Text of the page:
As our country prepares to elect the next President of the United States, the men and women vying for the position face off in a series of televised debates. These verbal battles are where campaigns are bolstered, promises are made, and plans are outlined. During these events, the candidates’ speaking abilities, political knowledge, and personalities will be on display. One thing that most likely will not be on display, however, is their humility. In fact, some people believe a humble politician is a creature as mythical as a unicorn.
Humility isn’t only rare in politics. Several social commenters have noted that we are stuck in the era of “me, me, me.” One has to look no further than social media to see that self-promotion is now the norm. Haven’t we all taken a selfie at some point? With so much time being spent focusing on ourselves, is humility even possible?
Author C.S. Lewis once wrote “Humility is not thinking less of yourself. It is thinking of yourself less.” Common thought is that humble people are weak or lack confidence. In reality, a humble individual realizes that their talent is a gift, their success was achieved with help, and their strength is tempered with gentleness. A humble man gives credit where credit is due, acknowledges that he has limitations, and admits when he makes mistakes.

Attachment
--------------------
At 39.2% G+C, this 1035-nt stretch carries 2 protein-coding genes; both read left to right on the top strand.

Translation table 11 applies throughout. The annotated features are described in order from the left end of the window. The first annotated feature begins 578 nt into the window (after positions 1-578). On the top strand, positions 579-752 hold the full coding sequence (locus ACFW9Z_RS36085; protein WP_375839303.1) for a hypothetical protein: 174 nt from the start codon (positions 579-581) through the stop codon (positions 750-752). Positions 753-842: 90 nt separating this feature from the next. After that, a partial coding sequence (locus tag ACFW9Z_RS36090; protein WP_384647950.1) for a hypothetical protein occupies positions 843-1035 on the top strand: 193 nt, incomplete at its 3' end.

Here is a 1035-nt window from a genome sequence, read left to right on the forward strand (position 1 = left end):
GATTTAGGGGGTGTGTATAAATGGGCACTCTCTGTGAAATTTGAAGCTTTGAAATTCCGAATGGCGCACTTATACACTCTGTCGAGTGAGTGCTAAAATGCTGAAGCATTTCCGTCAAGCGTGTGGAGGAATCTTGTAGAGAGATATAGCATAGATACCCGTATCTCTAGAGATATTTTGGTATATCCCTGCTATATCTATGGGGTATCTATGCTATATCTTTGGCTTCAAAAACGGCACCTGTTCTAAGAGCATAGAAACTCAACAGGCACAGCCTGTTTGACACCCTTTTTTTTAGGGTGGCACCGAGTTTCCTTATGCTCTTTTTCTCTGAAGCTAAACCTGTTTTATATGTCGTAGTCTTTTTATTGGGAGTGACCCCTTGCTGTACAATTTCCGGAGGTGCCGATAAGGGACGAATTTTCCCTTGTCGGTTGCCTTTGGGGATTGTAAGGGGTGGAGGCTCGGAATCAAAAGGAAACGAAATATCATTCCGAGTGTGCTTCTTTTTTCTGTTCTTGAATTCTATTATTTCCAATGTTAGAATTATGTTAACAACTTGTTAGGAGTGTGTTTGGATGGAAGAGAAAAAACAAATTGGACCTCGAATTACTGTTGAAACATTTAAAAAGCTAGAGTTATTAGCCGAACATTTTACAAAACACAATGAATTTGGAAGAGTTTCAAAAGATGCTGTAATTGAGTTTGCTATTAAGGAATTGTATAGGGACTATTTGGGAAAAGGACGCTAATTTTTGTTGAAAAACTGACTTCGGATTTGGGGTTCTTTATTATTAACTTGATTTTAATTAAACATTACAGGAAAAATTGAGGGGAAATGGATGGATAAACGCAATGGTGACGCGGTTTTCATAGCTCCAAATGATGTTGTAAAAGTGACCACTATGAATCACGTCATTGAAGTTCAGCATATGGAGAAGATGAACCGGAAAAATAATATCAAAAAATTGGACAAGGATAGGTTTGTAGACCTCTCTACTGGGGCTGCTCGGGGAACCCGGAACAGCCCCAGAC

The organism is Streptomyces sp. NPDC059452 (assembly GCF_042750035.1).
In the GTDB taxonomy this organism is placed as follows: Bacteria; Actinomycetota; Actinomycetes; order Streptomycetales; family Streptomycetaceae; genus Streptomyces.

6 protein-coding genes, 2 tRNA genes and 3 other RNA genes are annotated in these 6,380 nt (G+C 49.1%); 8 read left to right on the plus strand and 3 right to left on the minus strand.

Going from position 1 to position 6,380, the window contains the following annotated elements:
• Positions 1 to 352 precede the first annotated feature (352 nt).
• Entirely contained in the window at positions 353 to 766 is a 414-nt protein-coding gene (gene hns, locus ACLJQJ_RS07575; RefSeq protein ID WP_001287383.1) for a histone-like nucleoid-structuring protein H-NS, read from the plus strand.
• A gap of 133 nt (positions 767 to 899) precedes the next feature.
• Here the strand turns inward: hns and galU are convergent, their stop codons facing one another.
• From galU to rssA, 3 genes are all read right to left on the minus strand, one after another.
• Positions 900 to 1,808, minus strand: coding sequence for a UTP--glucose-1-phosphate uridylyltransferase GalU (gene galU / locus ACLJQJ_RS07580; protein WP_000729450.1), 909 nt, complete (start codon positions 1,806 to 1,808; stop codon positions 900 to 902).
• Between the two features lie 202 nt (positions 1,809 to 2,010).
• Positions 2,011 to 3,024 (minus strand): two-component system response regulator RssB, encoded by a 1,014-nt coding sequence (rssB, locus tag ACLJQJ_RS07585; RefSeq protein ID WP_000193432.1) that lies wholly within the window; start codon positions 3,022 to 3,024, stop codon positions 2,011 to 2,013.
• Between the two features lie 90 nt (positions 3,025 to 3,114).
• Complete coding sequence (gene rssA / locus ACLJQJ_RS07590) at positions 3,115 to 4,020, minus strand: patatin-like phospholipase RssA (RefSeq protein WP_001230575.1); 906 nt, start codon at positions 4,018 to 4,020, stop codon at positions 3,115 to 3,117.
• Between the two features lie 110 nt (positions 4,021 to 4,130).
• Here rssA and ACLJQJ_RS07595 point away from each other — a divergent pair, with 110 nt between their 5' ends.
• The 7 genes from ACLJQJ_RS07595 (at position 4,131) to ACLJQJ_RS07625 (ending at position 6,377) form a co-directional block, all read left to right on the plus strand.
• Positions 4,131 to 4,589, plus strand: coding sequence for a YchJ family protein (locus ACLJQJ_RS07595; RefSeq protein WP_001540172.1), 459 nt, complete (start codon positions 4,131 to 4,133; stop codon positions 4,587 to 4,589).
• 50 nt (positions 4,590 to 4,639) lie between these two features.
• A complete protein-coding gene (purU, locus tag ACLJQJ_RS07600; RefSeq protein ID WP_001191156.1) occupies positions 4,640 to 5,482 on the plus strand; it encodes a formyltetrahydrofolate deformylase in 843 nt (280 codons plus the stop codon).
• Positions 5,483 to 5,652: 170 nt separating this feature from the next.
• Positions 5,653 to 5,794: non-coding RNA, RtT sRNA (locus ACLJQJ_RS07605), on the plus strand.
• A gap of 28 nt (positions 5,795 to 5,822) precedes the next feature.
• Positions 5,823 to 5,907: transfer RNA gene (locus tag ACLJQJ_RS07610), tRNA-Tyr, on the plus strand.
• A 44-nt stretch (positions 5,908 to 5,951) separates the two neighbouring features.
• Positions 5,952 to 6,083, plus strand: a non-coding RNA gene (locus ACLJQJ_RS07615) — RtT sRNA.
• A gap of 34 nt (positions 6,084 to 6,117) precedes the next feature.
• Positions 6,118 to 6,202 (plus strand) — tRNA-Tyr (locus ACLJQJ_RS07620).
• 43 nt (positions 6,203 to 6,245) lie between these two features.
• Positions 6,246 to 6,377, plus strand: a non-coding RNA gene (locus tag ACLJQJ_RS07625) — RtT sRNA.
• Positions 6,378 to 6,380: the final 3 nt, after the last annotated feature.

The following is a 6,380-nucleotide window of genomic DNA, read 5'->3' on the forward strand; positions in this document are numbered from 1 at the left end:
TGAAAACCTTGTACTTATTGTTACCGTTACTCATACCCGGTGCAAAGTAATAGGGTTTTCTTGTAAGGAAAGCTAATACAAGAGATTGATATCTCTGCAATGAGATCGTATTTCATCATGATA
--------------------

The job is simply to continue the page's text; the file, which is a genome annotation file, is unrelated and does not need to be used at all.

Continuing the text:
Luke 4:11 says “For everyone who exalts himself will be humbled, and he who humbles himself will be exalted.” True humility is a journey that we can choose, or be forced, to take. And, the funny thing about this journey is that as soon as we feel we are reaching our destination, we have moved further from the finish line.
VantagePoint Church meets at Roosevelt High School on Sundays at 9:30 a.m. and 11:00 a.m.